- The explanation is that the rate of growth is much less than 5%; that is why investment rate and consumption are stagnating or declining.
- The investment rate has hovered at around 30% for the last several years because the capacity utilization in the economy has been around 75%.
- Unless this rises, fresh investment will mean even lower capacity utilization and lower profitability since capital will be underutilized.
- In June, the stock market was at a record high and yet the investment rate did not rise. Data from the Monitoring Indian Economy Pvt. Ltd. shows that investment proposals are at a 14-year low. In the last year, the RBI has cut interest rates four times and by a total of more than 1%; but the investment rate has not budged.
- Impact of announcements
- The Ministry of Finance has now gone into hyper drive to make major announcements so soon after the full Budget was presented in July. This is an admission of there being a slowdown in the economy.
- The big bank merger- Bank mergers will have little impact on the immediate problem of the slowing economy. It may only further disturb a major chunk of the banking system in the coming year — and that would not be good for a slowing economy.
- The package for the automobile sector or making banks pass on interest rate cuts to businesses, announced a little earlier will also have little impact since the problem did not originate there.
- The announcement of a transfer of ₹1.76 lakh crore from the RBI to the government will only cover the shortfall expected in revenue (which is a result of an unduly high projection of revenue growth). It will allow the government to maintain the fiscal deficit target at 3.3%. But, this will not provide the needed stimulus. For that the fiscal deficit would have to be allowed to rise or there has to be an increase in expenditures on the basis of mobilization of additional revenues.
- Where does the problem originate from?
- It is from the unorganized sector which has been in decline since demonetization.
- It was further hit by the Goods and Services Tax though it is either exempt from it or there is a simplified provision for this sector. This sector producing 45% of the output and employing 94% of the workforce, has been in decline, which is pulling down the rate of growth of the economy.
- Why does it not show up in the growth data?
- In simple terms, the reason is that the data for this sector is collected once in five years (called reference years) since the sector has tens of millions of units for which data cannot be collected monthly, quarterly or even annually. In between the reference years, the data is only projected on various assumptions.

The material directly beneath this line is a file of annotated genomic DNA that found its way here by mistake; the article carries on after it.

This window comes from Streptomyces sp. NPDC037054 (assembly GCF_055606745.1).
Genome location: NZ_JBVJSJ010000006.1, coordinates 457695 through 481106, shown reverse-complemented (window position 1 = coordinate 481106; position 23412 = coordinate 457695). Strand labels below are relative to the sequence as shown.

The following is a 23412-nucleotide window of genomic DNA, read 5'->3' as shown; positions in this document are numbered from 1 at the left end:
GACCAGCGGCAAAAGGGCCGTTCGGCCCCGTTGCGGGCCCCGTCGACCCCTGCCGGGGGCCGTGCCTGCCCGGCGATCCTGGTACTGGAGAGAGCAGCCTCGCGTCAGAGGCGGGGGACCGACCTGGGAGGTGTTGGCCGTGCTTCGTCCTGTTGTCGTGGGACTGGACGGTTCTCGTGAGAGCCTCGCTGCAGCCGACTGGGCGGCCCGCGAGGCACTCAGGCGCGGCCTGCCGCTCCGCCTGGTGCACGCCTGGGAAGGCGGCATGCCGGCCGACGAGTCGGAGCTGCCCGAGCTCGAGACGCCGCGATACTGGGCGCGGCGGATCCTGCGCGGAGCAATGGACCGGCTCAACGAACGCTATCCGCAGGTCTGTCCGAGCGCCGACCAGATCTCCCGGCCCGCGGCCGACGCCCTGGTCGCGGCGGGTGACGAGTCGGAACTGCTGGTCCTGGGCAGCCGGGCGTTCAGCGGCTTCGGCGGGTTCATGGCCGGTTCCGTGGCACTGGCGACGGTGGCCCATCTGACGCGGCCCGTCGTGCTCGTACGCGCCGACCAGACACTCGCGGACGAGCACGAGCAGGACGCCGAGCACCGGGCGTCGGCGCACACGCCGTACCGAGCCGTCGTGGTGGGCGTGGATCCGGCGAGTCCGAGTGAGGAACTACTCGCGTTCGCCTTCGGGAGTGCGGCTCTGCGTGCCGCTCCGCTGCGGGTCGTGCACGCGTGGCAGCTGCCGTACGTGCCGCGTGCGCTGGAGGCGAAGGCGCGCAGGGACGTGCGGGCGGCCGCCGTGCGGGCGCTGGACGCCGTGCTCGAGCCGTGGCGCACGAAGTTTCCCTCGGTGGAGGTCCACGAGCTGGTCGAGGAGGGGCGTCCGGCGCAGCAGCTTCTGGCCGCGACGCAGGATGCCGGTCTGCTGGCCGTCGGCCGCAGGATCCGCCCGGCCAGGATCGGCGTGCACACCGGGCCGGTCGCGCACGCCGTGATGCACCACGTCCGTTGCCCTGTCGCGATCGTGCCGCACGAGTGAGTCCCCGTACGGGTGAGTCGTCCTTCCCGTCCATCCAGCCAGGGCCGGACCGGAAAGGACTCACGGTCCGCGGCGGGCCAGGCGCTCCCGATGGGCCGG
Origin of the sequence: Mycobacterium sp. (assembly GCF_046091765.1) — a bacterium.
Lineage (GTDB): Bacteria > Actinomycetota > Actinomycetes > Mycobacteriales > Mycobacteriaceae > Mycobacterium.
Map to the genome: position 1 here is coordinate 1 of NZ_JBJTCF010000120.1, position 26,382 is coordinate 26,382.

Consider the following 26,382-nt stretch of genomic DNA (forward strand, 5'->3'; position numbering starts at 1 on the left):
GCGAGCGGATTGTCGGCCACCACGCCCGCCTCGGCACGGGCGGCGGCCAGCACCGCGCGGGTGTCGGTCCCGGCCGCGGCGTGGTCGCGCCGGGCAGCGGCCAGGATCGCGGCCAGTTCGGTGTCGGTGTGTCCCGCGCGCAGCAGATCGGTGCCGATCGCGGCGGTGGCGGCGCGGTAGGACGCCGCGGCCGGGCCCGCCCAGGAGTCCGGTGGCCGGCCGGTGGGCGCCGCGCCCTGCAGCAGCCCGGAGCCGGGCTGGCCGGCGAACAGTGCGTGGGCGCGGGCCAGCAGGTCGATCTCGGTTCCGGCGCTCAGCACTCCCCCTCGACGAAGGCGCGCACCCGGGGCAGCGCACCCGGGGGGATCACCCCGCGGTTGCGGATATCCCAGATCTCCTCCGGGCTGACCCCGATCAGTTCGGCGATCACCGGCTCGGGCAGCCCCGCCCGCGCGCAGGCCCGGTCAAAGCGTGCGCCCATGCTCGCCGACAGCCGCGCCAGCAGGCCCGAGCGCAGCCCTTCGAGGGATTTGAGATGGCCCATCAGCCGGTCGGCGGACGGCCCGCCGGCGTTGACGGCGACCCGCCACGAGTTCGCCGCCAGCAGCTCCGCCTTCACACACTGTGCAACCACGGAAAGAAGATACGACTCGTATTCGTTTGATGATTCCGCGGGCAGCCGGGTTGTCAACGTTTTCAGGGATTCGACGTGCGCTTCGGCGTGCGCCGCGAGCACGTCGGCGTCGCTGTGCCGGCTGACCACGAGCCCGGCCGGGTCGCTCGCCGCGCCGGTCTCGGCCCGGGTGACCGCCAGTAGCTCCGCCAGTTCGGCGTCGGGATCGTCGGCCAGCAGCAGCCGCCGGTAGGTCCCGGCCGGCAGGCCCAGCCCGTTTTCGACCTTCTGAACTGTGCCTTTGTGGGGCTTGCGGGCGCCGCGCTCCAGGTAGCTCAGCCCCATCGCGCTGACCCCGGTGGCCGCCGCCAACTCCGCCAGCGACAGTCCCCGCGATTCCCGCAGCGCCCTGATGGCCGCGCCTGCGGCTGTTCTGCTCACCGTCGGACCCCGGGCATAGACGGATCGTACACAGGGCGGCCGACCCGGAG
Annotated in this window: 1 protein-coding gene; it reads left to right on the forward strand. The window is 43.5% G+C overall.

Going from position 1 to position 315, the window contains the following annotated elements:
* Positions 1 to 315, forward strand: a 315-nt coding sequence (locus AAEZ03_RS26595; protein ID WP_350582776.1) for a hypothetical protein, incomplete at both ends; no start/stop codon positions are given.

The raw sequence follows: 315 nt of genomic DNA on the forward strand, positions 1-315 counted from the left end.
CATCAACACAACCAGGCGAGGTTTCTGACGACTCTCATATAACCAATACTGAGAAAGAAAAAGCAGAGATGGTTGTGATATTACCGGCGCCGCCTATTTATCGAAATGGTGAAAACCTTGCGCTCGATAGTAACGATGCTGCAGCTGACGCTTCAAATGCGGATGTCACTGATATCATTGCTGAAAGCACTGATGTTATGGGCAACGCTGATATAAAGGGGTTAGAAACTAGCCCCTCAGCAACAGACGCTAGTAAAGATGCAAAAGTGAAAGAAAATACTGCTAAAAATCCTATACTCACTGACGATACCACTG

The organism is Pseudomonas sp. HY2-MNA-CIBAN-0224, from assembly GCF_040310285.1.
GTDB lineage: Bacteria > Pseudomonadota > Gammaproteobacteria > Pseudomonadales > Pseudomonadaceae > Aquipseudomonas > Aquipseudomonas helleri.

- The government document on estimating advance annual estimates and quarterly estimates makes this clear. For estimating quarterly growth it uses, “latest estimates of Agricultural Production, Index of Industrial Production (IIP) and performance of key sectors like, Railways, Transport other than Railways, Communication, Banking, Insurance and Government Revenue Expenditure”. Except for agriculture, these belong to the organized sector of the economy.
- Even for the annual estimates, basically data for the organised sector are used — like in the case of mining, banking, hotels and restaurants, and transport. For construction, steel, glass, etc are used which are also derived from the organized sector production.
- Thus, the implicit assumption is that the organized sector can be a proxy for the unorganized sector. But with the economy suffering three shocks in quick succession over the last three years which adversely impacted the unorganised sector, this assumption does not hold true. Most of the experts have implicitly accepted the government’s fallacious argument and have thus fallen behind the curve.
In brief, the official data only represents the organised sector. To incorporate the unorganised sector, data from alternative sources need to be used. The decline in the workforce, the rise in the demand for work under the Mahatma Gandhi National Rural Employment Guarantee Act, etc. suggests that the unorganised sector has declined by at least 10%. If this is taken into account, the current rate of growth is much less than 5%. If the government does not accept this, then it must reveal the rate of growth of the unorganised sector that it is using in its estimates and which is not based on using the organised sector as a proxy.